Itasca County - Minnesota
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Frequently Asked Questions About Bray Lake, MN
- How big is Bray Lake?
- How deep is Bray Lake?
- What kind of fish can you catch in Bray Lake?
- What are the closest cities to Bray Lake?
- Are there places to stay in the Bray Lake area?
- Are there places to eat and drink near Bray Lake?
- What is the average air temp for Bray Lake?
- Are there any state parks near Bray Lake?
How big is Bray Lake?
How deep is Bray Lake?
What kind of fish can you catch in Bray Lake?
Other fish species in the lake include Cisco (Tullibee), Common Shiner, Golden Shiner, Johnny Darter and White Sucker.
What are the closest cities to Bray Lake?
Are there places to stay in the Bray Lake area?
More Lodging Options
Are there places to eat and drink near Bray Lake?
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History & Status of the Fishery
Bray Lake is located about 8 miles northwest of Nashwauk, MN and within the Mississippi River Watershed. The 196 acre lake has 75 littoral acres, a maximum depth of 44 feet, and about 3.0 miles of shoreline. There are two inlets, one unnamed and Bray Creek, and one outlet, Bray Creek, to Trestle Lake. There is no public boat ramp on the lake. Access can be gained through a carry-in access on the south end of the lake, located in shallow, densely vegetated bay. The entire shoreline is privately owned and moderately developed. Northern Pike, Bluegill, and Black Crappie are the primary management species, while Walleye are also present in low numbers.
Northern Pike were sampled a rate of 2.8/gill net, below the lake class first quartile (3.5/net) and similar to the last assessment (3.0/net). A total of 11 pike were sampled in gill nets, while trap nets caught 14 at a rate of 1.6/net. Size structure was moderately poor, with 27% (n=3) of the pike exceeding 24 inches. Lengths ranged from 17.9 to 28.4 inches with a mean length of 22.2 inches. Lengths in the trap net sample ranged from 13.8 to 22.1 inches with a mean length of 18.6 inches. Scale and bone analysis identified ages 2 to 6 with growth similar to the statewide average. Age 3 was the most numerous, comprising 45% of the sample, yet there was relatively consistent recruitment. Northern Pike averaged 26.0 inches by age 6.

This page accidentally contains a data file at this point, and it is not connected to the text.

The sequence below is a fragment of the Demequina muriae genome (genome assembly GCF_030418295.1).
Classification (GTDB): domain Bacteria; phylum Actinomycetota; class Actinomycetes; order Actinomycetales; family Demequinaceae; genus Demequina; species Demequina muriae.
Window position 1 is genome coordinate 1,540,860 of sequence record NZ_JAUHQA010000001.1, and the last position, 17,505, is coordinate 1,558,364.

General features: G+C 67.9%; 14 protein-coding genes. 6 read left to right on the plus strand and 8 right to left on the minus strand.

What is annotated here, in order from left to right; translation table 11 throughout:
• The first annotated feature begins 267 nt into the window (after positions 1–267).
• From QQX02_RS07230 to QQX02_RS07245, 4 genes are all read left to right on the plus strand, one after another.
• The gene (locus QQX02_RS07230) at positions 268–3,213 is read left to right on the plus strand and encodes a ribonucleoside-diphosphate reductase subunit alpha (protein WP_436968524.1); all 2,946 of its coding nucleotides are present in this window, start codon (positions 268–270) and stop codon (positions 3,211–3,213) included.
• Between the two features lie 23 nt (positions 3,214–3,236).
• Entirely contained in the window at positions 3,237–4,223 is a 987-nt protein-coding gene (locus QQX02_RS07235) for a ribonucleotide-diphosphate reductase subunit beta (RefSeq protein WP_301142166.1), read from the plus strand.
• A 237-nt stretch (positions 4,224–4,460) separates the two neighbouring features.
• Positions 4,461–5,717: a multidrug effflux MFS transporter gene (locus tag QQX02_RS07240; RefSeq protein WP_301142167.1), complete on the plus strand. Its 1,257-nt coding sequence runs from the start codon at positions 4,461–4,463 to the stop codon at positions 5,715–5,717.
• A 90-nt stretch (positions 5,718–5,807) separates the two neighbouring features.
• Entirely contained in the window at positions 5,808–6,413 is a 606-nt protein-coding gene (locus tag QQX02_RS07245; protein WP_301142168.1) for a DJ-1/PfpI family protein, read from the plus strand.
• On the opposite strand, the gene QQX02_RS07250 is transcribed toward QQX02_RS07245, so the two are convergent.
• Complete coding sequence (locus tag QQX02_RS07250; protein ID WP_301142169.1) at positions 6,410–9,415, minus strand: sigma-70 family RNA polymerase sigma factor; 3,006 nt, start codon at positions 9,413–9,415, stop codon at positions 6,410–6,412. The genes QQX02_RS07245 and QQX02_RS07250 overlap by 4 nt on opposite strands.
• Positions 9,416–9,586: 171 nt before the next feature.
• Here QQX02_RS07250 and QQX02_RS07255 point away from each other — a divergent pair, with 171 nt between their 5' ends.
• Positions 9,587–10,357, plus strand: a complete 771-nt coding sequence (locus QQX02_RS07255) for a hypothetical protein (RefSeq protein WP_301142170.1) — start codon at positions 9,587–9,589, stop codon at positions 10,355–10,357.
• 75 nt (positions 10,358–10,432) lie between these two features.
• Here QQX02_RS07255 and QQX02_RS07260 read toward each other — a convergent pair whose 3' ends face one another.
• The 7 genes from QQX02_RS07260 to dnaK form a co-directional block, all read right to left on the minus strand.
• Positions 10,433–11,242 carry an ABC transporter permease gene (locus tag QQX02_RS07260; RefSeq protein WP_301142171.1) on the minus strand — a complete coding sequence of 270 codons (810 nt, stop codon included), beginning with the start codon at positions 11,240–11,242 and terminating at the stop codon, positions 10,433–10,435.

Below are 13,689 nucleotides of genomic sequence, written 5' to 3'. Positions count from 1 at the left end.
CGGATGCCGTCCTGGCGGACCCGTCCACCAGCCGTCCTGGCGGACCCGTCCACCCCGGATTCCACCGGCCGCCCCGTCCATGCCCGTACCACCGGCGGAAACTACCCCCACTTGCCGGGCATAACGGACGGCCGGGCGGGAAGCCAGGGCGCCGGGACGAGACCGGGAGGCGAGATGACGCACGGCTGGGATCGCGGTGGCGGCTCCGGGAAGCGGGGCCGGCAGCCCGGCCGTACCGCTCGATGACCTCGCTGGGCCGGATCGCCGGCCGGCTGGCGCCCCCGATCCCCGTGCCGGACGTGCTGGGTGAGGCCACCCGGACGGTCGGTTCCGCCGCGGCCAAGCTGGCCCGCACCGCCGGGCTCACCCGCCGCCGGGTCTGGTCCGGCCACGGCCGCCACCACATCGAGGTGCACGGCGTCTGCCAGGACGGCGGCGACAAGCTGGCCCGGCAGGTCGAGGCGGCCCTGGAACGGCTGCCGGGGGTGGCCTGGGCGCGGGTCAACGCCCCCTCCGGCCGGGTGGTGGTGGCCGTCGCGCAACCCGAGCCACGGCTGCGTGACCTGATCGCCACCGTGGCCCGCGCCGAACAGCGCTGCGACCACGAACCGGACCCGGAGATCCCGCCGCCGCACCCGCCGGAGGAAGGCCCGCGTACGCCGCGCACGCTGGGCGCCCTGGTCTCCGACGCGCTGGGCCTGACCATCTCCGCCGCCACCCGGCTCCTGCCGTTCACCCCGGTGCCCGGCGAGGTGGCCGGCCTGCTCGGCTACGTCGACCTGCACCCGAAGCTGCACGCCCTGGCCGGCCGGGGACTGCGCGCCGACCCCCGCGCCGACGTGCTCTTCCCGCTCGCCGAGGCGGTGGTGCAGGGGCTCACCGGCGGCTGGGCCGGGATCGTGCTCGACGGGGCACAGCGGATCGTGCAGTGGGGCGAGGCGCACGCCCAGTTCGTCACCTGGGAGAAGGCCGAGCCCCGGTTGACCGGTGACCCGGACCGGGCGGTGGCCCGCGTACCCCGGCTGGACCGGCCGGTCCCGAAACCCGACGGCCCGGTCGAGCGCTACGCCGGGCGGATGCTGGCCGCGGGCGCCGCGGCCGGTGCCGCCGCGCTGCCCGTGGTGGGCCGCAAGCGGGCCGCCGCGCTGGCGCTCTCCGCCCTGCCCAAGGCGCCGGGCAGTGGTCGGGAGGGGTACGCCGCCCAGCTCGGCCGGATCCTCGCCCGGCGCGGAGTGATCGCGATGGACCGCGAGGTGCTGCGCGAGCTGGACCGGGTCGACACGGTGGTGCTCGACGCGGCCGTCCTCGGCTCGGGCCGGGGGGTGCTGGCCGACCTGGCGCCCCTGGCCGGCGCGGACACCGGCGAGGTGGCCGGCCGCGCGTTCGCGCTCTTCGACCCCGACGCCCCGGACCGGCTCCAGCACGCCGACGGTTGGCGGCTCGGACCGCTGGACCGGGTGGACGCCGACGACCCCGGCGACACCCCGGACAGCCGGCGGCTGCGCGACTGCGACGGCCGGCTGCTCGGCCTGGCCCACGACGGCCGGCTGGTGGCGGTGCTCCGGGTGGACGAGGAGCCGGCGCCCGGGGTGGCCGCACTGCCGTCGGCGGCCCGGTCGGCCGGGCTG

Black Crappie were sampled at a rate of 3.8/trap net, above the lake class third quartile (3.4/net) and the previous assessment at 2.6/trap net. Catches have ranged from a low of 0.5/trap net in 1983 to the high observed in 2014. Black Crappie catches in gill nets have been low, ranging from 1 to 7 fish. A quality size structure exists with fish exceeding 12 inches (PSD-8=48, RSD-10=24, RSD-12=3). Lengths ranged from 4.0 to 12.3 inches with a mean length of 7.7 inches. Scale analysis identified eight age classes with ages 1-4 and 6-9 present in the sample. Age 4 was the dominant age class, comprising 45% of the sample. However, a wide range of ages indicates relative consistent recruitment. Growth was slow early, but similar to the statewide average by age 5. Black Crappie averaged 10.2 inches by age 7.
Trap nets sampled Bluegill at a rate of 4.9/net, below the lake class first quartile and the previous assessment (7.9/net). Catches are typically low, similar or less than the lake class first quartile. Quality size structure is usually an attribute of low density populations. Size structure was favorable (PSD-6=61, RSD-8=25, RSD-10=0) and similar to previous assessments. Lengths ranged from 3.2 to 8.7 inches with a mean length of 6.5 inches. Scale analysis identified ages 2 to 10 present in the sample with relatively consistent recruitment. Back-calculated length-at-age determined growth was similar to Ecological Lake Class 31 average up to age 8. Bluegill averaged eight inches by age-8.
Walleye sampled at a rate of 0.3/net, below the lake class first quartile (1.3/net). Past assessments indicate natural reproduction maintains the Walleye population. Tullibee were sampled at a rate of 4.8/gill net, similar to the lake class third quartile (4.8/net) and up slightly from the previous assessment (3.5/net). Bowfin were sampled at a rate of 1.7/trap net, exceeding the lake class third quartile. Anecdotal reports from lakeshore owners suggest an abundant population.
Other species sampled included Pumpkinseed Sunfish, White Sucker, and Yellow Perch.
What is the average air temp for Bray Lake?
Are there any state parks near Bray Lake?
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